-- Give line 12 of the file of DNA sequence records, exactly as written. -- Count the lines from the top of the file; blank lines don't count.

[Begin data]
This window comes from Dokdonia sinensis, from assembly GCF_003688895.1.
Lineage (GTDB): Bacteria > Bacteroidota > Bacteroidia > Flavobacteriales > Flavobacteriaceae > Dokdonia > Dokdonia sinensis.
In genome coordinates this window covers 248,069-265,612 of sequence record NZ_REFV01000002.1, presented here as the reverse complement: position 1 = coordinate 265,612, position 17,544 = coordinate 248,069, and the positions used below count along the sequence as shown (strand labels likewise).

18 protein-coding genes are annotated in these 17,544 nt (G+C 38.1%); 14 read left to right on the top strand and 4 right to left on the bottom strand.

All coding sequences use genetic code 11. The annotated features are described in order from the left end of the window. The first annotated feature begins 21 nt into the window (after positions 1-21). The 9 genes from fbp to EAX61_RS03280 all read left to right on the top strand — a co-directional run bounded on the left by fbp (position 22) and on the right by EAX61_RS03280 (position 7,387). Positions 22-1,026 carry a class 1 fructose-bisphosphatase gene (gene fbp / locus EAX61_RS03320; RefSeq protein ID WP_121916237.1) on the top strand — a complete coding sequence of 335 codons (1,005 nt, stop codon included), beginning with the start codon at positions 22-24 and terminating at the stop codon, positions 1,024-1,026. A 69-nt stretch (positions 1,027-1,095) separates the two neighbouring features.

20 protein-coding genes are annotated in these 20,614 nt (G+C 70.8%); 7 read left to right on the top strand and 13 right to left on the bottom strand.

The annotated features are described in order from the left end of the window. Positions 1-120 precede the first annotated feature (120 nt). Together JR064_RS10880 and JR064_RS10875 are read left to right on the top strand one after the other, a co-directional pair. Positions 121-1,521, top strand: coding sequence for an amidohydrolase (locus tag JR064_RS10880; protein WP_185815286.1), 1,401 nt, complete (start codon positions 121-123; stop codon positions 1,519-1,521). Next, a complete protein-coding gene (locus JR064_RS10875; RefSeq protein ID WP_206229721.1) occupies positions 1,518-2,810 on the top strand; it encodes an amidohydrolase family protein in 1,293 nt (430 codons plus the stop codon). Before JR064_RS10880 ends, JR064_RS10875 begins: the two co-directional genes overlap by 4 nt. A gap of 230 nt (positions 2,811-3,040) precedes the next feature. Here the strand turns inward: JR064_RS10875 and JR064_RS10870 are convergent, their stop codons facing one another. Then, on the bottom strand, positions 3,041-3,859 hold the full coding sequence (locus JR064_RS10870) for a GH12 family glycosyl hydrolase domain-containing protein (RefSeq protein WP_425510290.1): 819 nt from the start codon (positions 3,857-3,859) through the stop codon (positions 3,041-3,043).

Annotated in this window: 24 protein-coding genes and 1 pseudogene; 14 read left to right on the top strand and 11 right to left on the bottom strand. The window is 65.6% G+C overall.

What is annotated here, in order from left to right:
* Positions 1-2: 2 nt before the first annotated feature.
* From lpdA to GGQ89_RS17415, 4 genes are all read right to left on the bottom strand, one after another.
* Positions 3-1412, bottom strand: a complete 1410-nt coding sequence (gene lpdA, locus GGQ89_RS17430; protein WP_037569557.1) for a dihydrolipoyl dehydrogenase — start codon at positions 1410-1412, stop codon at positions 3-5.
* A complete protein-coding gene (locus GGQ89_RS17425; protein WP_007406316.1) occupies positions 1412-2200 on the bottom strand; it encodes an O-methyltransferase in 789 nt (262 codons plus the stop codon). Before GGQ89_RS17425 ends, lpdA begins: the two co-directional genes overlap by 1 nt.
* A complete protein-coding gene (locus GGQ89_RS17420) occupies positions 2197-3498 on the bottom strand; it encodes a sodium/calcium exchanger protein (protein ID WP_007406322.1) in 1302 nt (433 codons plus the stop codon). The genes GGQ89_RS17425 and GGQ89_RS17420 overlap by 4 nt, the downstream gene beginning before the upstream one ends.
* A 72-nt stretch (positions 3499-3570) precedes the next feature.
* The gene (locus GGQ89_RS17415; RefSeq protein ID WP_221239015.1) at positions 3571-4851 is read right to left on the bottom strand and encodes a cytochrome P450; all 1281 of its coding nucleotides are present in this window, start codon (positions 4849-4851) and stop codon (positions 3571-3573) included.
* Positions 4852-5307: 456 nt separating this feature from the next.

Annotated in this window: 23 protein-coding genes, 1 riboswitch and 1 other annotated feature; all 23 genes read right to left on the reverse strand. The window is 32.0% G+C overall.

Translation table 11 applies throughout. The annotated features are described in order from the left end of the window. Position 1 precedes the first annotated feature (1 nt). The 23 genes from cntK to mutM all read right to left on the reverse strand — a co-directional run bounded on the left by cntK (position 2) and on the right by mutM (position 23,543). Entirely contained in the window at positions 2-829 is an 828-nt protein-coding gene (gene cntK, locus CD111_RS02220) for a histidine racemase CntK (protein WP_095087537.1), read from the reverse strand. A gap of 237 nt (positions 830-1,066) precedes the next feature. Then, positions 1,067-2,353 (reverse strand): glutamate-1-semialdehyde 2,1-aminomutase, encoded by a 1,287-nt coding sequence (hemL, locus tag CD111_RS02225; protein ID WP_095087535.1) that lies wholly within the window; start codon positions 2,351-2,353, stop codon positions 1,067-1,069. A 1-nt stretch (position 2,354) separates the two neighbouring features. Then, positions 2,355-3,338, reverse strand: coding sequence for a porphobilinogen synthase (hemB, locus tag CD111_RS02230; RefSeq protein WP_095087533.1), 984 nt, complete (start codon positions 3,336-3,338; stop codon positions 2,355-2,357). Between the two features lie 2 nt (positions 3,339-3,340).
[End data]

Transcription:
* Positions 3-1412, bottom strand: a complete 1410-nt coding sequence (gene lpdA, locus GGQ89_RS17430; protein WP_037569557.1) for a dihydrolipoyl dehydrogenase — start codon at positions 1410-1412, stop codon at positions 3-5.